Computer magazines are going mainstream

September 05, 1994|By Newsday

Magazine publishers hope to make computing a family affair.

For years, publishers of computer magazines have targeted business users, with technical publications filled with arcane jargon. But now there's a miniboom in mainstream, easy-to-read magazines geared to adults and families using computers in their everyday lives.

They include HomePC, brought out by CMP Publications in May; Family PC, a joint venture of Ziff-Davis Publishing Co. and the Walt Disney Co., which recently had its debut; and Ziff-Davis' expensive launch of Computer Life, which hits newsstands Sept. 13.

Other magazines also are elbowing in.

In October, PC World and Child magazine, which are owned by separate companies, will both run a 24-page editorial section called Smart Computing for Kids. That same month Scholastic will reintroduce Family Computing, which will be sent free to 1 million specially selected subscribers of its Parent & Child and Home Office Computing magazines.

Like other home computer magazines of its era, Family Computing was ahead of its time when it started in 1983. Five years later, with most home computers being used for work, the publication became Home Office Computing.

But magazine executives now agree that with more than 30 million households equipped with computers -- nearly one-third of the United States -- the time seems right to tap into families' growing interests in computing. And with the prices of CD-ROM drives, powerful chips and other hardware falling dramatically, and a large variety of more enticing software coming out, home computing seems ready to explode.

"I've been in publishing for 15 years and this was probably the most obvious opportunity," said Dan Schwartz, publisher of HomePC. "There were [magazines] for everybody other than the average American who likes computing and wants to get the most out of it."

HomePC takes a broad approach by focusing on entertainment, education and personal productivity. Its September issue features articles on helping kids -- toddlers through teens -- use the machines, and organizing life with a calendar software program.

With the third issue on newsstands, HomePC guarantees advertisers 200,000 circulation, but that figure will jump to 350,000 in January, Mr. Schwartz said, calling the growth "well beyond our wildest dreams."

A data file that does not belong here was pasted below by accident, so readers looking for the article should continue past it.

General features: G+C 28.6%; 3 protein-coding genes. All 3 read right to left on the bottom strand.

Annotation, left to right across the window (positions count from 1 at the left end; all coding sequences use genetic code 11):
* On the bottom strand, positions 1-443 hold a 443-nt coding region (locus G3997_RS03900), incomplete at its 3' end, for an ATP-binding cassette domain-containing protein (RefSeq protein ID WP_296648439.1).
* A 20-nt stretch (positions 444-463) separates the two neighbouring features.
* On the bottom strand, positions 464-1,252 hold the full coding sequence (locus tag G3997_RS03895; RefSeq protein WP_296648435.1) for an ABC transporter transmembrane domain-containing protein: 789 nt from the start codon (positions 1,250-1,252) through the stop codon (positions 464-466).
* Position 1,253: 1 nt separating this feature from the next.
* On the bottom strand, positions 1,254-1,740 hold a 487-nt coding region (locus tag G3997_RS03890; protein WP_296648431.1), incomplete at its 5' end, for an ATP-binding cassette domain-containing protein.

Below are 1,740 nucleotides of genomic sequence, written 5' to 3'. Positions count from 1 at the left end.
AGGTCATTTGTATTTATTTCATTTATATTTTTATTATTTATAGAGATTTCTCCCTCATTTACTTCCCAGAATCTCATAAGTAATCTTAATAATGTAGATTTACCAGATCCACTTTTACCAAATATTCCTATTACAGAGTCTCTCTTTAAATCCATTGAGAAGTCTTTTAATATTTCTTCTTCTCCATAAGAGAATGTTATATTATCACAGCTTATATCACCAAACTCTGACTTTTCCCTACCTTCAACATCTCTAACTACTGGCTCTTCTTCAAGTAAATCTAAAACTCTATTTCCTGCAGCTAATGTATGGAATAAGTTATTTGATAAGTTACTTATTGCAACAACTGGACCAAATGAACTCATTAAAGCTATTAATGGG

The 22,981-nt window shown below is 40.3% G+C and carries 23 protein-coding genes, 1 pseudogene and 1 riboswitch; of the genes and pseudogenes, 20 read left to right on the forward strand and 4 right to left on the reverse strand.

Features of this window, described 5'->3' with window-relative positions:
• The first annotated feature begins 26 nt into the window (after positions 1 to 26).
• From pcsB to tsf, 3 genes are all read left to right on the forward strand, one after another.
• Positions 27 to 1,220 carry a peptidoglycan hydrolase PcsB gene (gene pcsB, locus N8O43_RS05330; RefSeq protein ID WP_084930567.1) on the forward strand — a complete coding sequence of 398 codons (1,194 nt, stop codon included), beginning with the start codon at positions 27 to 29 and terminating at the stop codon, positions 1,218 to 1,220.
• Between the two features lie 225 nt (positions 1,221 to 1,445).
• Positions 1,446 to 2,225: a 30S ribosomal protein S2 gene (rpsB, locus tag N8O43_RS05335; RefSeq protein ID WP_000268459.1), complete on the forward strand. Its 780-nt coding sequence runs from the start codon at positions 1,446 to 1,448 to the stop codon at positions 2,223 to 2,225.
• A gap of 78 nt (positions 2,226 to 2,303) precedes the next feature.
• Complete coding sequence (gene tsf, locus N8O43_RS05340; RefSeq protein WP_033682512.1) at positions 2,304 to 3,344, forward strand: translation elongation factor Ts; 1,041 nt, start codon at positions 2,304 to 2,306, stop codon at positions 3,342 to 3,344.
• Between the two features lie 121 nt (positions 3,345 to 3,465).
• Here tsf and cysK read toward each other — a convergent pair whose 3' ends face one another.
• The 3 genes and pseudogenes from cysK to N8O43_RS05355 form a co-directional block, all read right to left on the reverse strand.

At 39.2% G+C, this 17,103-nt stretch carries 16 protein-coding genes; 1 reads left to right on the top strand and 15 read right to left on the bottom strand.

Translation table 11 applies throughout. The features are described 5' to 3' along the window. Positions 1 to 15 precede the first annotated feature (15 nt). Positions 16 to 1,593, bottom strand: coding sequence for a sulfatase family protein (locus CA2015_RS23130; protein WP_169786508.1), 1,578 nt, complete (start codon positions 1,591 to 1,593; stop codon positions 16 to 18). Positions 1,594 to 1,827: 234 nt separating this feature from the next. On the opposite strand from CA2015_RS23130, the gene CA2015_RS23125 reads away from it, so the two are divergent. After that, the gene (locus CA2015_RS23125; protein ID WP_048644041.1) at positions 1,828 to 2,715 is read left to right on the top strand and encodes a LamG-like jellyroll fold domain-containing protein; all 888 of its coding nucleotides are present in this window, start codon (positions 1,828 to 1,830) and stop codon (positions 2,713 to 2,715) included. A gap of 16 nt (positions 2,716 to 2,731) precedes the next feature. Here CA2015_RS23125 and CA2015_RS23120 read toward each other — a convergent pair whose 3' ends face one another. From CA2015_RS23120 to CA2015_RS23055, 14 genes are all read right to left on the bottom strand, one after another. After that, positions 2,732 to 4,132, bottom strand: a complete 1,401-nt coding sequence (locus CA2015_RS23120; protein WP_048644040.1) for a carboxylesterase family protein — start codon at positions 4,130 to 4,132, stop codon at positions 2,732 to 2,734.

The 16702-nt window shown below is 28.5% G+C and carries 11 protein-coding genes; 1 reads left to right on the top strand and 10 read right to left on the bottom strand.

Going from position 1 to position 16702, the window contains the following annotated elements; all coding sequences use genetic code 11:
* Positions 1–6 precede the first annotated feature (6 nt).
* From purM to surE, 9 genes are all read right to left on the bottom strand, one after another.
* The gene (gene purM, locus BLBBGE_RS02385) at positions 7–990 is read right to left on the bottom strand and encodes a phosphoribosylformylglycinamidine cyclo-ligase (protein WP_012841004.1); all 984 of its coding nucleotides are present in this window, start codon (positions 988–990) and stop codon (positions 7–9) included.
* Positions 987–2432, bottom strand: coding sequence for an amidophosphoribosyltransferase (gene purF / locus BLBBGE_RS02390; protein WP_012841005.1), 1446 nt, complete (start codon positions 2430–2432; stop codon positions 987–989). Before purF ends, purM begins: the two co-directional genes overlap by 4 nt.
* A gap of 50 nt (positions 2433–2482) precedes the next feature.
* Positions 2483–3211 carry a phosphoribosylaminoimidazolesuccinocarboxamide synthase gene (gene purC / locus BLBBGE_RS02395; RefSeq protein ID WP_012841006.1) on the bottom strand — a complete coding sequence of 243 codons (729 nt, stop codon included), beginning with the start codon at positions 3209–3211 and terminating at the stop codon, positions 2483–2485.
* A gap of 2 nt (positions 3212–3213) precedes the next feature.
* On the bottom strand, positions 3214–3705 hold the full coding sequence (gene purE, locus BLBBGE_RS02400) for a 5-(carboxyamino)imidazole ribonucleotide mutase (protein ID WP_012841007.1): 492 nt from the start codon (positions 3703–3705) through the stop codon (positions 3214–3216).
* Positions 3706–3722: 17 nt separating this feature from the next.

To get the magazine into people's hands, CMP, a magazine publisher based in Manhasset, N.Y., slashed the newsstand price to 95 cents from $2.95 for the first two issues.

When Ziff-Davis researched the home computing market, it found two large groups of very different consumers, and felt they could be reached most effectively with separate publications, said J. Scott Briggs, president of Ziff-Davis' consumer media group and Computer Life's publisher.

One segment is parents who buy computers for their children, and the other is adults who consider the PC "the greatest gizmo they've ever seen," and want to try the newest software themselves, Mr. Briggs said.

Family PC, geared to parents of kids ages 3 to 12, has a warm, inviting feel. It suggests educational projects that parents and children can do together on their PC, ranging from playing

tic-tac-toe to designing pencil holders and Halloween decorations, and it rates different products to sort through the bewildering array. Family PC borrows its tone and design from Disney's 3-year-old, widely successful Family Fun. Both were conceived by editor Jake Winebaum.

Family PC has the advantage of Disney's marketing muscle behind it. By the end of the year, 20 million subscription offers will be distributed to families, Mr. Winebaum said, including about half through the soon-to-be released Snow White videocassette.

Ziff-Davis, which is for sale, has high hopes for the more sophisticated Computer Life, which "has more of an edge, graphically and editorially," Mr. Briggs said. It assumes people are familiar with and into computers and stresses "excitement, people, products and how-to," Ruth Stevens, vice president of marketing for its consumer media group said.

It opens with a column called Buzz, reprints discussions from cyberspace, features new and offbeat products, picks the the 20 best CD-ROMs, and under a section called "just do it," gives step-by-step directions for grown-up projects, such as tuning up a car.

The inaugural issue will have about 200 pages, half of which are advertisements. It's got a heavily male audience, and with a paid circulation of 300,000, it's the largest launch in Ziff-Davis' history. Mr. Briggs said he expects Computer Life and Family PC to top 500,000 circulation, possibly in three years.

So can several magazines in a new genre make it? Martin S. Walker, a Manhattan-based magazine consultant, thinks so. "How many fashion magazines and automotive magazines are there? Different magazines find different niches."

It may actually help that they're all debuting at once. When there's just one it must sell the overall concept, Mr. Walker said. When there are several, the concept is more obvious and each must convince readers that their formula works best.

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